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Des Plaines State Police headquarters targeted for cuts
By Chase Castle and Lee Filas | Daily Herald Staff

The Illinois State Police would close its Des Plaines substation, under a budget cutting plan.


Madhu Krishnamurthy | Daily Herald

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Published: 3/24/2010 7:58 AM | Updated: 3/24/2010 5:25 PM

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SPRINGFIELD - The head of the Illinois State Police said his department might lay off more than 460 patrol officers and close a suburban headquarters in Des Plaines to help balance the state budget.

The suburban office would be among five shuttered across Illinois. Acting State Police Director Jonathan Monken said Wednesday the goal is to maintain patrols in areas of the state where there is little to no other police presence.

"One of the things we looked at was the ability of the local areas to continue or pick up the responsibilities we would vacate," Monken said of the decision to close the Des Plaines facility, which had 182 employees in December.

The budget cutting plan also would mean state troopers would no longer help Chicago patrol its highways.

Gov. Pat Quinn's budget cuts include trimming nearly $32 million from last year's state police budget of roughly $1.2 billion in state funding.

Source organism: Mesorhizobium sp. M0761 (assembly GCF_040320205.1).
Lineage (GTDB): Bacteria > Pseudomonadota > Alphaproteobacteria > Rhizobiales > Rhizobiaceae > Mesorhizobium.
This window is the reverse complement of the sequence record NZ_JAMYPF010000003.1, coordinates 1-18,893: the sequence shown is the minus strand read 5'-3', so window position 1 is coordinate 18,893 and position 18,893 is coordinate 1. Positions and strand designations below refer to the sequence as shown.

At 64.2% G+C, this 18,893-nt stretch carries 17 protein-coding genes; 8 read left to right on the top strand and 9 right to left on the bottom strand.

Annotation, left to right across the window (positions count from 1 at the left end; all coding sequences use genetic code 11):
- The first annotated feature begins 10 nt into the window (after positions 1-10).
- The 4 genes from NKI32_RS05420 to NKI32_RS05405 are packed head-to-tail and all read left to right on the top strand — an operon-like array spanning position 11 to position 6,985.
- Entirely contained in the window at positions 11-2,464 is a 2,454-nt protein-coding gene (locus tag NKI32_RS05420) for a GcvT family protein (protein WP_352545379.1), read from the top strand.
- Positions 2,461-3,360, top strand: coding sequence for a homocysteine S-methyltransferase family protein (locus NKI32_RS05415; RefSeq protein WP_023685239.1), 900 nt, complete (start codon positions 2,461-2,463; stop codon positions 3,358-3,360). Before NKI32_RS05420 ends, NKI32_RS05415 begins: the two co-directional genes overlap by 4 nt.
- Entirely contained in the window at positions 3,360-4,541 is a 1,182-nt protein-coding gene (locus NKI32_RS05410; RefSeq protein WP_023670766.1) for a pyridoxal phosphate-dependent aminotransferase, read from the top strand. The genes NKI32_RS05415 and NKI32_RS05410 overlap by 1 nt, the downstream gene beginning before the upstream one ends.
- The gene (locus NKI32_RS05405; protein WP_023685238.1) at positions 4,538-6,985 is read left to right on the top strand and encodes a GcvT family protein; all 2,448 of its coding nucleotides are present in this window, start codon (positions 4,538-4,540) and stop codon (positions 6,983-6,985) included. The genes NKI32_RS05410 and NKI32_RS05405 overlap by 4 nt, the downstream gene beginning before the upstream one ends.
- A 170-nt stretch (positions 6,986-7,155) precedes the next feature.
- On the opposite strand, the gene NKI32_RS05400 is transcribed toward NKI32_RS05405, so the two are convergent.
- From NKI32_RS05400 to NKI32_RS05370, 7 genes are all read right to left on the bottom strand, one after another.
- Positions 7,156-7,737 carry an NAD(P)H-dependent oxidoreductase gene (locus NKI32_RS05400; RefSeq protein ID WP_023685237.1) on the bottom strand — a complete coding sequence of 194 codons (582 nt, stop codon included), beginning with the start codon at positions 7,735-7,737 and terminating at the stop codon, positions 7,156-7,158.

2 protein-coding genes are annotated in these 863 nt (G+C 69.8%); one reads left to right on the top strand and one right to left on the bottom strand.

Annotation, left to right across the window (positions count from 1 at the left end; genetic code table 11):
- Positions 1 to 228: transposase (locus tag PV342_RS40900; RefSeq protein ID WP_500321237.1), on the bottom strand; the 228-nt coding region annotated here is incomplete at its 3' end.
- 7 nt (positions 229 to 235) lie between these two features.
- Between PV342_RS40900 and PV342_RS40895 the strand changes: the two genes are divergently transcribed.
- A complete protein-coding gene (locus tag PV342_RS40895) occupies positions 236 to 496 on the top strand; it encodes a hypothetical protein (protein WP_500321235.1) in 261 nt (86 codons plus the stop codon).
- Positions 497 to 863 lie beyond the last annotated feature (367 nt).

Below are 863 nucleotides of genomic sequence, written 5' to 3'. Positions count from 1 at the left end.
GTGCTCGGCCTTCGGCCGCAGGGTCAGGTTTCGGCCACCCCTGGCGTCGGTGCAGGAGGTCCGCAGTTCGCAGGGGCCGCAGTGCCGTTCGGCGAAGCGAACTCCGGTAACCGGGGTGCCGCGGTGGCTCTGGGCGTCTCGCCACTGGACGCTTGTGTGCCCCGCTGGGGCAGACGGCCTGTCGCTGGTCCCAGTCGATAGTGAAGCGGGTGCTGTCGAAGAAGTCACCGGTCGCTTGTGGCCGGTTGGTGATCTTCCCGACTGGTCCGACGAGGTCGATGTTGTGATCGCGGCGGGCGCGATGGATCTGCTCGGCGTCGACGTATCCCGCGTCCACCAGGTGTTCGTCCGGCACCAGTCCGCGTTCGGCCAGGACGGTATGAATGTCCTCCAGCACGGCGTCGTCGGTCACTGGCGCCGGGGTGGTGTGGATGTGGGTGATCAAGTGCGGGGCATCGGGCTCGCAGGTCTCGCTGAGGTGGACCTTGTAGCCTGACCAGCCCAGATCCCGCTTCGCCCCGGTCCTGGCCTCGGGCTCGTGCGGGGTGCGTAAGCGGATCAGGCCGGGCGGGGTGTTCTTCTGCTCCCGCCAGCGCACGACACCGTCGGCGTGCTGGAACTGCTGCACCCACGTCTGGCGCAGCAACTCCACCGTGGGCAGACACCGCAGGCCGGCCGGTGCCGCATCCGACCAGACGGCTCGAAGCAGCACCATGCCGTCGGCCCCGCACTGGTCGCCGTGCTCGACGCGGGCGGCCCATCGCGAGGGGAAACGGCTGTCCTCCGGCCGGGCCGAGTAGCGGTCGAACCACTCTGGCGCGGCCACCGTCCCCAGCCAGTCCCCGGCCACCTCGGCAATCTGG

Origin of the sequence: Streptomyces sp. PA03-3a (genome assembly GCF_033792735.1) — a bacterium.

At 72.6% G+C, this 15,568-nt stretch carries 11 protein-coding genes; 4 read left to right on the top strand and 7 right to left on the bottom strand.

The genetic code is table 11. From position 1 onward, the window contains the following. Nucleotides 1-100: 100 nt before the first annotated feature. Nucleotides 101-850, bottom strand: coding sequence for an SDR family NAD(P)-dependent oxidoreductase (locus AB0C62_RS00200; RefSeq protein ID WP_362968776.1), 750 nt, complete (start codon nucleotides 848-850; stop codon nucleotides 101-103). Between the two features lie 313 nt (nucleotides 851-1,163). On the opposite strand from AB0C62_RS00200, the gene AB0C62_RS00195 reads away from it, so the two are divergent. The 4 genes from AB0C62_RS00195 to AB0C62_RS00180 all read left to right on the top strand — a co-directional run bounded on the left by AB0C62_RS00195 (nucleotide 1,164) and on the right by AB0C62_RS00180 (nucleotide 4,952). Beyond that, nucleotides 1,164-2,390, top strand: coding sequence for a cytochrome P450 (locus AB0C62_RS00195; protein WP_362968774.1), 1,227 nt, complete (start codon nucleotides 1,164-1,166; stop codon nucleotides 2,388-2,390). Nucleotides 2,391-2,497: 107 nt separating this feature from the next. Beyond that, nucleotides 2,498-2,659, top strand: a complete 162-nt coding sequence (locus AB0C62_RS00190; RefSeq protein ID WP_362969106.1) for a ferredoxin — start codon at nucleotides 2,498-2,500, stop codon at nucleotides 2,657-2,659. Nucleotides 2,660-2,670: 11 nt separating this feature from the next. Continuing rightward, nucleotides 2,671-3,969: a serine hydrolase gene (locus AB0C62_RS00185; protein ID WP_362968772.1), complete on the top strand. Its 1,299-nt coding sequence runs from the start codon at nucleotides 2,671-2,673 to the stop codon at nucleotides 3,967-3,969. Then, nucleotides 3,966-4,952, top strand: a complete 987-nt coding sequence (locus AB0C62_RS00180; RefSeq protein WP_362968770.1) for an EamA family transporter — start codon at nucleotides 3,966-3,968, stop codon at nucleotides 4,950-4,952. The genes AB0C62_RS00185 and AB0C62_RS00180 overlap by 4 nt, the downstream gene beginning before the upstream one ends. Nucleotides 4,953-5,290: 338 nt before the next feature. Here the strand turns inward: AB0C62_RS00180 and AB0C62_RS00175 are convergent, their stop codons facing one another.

Monken said it is possible troopers from the Des Plaines headquarters could relocate elsewhere in the state. The closures are scheduled to begin July 1 and be completed by Sept. 1, Monken said.

He said he wasn't sure, however, whether the closures still would occur if lawmakers approve a potential income tax increase sought by the governor.

"That's something I don't know," Monken said. "I'm being told to prepare as if this is going to happen."

Quinn wants an income tax increase to 4 percent from 3 percent, but the money would be only for education.

Kelly Kraft, spokeswoman for the governor's budget office, said it could help state police later on.

"If that goes through, what will happen is that will relieve pressure from the general revenue fund," Kraft said, suggesting that dollars raised beyond the roughly $1.3 billion meant to avoid education cuts could eventually free up spending in other departments. That would only happen, however, once the state pays the backlog of approximately $1.8 billion owed to schools and universities, Kraft said.

"So if that (income tax increase) goes through, we would be able to take a look and see," Kraft said.